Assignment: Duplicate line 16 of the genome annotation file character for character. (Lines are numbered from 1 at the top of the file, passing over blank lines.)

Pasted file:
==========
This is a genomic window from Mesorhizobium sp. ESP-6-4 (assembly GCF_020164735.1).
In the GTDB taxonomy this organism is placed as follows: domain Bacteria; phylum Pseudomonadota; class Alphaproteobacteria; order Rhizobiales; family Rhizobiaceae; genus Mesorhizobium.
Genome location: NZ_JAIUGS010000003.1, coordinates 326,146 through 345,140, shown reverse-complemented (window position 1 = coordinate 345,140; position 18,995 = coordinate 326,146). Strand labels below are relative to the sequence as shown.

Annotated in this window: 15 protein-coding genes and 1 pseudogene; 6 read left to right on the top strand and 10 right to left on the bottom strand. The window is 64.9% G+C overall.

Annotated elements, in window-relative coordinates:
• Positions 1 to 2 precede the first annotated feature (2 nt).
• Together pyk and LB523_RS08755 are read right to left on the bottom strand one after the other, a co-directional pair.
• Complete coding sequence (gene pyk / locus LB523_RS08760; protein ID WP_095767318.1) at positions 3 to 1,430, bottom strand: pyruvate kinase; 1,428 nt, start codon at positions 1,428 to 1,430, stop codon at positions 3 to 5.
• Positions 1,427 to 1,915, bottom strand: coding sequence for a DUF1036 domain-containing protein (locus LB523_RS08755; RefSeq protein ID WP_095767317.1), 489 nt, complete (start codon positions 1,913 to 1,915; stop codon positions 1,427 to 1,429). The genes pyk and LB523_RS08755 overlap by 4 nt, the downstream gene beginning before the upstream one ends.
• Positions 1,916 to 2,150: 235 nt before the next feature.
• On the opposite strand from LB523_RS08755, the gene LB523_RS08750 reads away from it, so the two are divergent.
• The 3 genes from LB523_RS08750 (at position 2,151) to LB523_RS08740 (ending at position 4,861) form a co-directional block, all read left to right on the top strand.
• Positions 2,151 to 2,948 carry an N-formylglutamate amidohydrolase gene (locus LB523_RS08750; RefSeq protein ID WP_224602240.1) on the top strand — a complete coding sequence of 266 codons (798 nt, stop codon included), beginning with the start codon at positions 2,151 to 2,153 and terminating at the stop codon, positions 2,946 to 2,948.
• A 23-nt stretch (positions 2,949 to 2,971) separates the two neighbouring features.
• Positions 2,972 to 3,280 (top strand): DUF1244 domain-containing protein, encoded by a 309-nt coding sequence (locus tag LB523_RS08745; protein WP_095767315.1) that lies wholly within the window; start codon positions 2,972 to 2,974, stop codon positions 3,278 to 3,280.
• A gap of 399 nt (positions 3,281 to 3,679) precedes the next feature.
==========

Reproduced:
• A gap of 399 nt (positions 3,281 to 3,679) precedes the next feature.